Crime Lab New York Preventing Failures to Appear in Court

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In 2014, nearly 41% of the approximately 320,000 cases from tickets issued to people for low-level offenses in New York City (NYC) had recipients who did not appear in court or resolve their summons by mail. This represents approximately 130,000 missed court dates for these offenses. Regardless of the offense severity (summonses are issued for offenses ranging from things like littering on the street or sidewalk to drinking in public), failure to appear in court automatically results in the issuance of an arrest warrant. Because warrants are costly and burdensome for both the criminal justice system and recipients, the NYC Mayor’s Office of Criminal Justice—in partnership with the New York City Police Department and New York State Unified Court System Office of Court Administration—asked ideas42 and the University of Chicago Crime Lab to design and implement inexpensive, scalable solutions to reduce the failure to appear (FTA) rate.

We tackled this problem using a two-sided approach. First, we redesigned the NYC summons form to make the most relevant information stand out, making it easier for people to respond appropriately. In the new form, important information about one’s court date and location is moved to the top, the negative consequence of failing to act is boldly displayed, and clear language encourages recipients to show up to court or plead by mail.

Second, we created text message reminders. We identified behavioral barriers leading many to miss their court dates: people forget, they have mistaken beliefs about how often other people skip court, they see a mismatch between minor offenses and the obligation to appear in court, and they overweigh the immediate hassles of attending court and ignore the downstream consequences. We then designed different reminders targeted at helping recipients overcome these barriers.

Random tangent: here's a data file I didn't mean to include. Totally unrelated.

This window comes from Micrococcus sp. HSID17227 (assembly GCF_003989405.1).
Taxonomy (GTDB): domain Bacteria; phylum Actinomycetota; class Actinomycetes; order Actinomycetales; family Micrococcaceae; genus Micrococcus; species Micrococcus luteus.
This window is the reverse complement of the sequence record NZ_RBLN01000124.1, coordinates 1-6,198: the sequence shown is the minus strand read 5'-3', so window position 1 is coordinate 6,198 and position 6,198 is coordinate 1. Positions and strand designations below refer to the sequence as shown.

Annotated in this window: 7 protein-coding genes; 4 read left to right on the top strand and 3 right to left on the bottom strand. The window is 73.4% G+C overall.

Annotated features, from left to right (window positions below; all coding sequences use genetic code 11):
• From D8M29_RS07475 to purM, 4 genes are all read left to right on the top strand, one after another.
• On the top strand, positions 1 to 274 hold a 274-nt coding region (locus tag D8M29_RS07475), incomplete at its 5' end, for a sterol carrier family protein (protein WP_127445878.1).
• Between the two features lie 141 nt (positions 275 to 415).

From March 2016 to September 2017 we implemented and evaluated our interventions, and showed that both have significant and positive effects on appearance rates. We found that behavioral redesign of the form reduced FTA by 13%. This form has already been scaled system-wide to all criminal court summonses, and, based on 2014 figures, translates to preventing roughly 17,000 arrest warrants per year.

Using a randomized controlled trial, we found that the most effective reminder messaging reduced FTA by 26% relative to receiving no messages. Looking 30 days after the court date, the most effective messaging reduced open warrants by 32% relative to receiving no messages. This stems from both reducing FTA on the scheduled court date as well as court appearances after the FTA to clear the resulting warrant. These results are in addition to the gains already realized from the summons form redesign. The most effective messaging combined information on the consequences of not showing up to court, what to expect at court, and plan-making elements.

Using Behavioral Science to Improve Criminal Justice Outcomes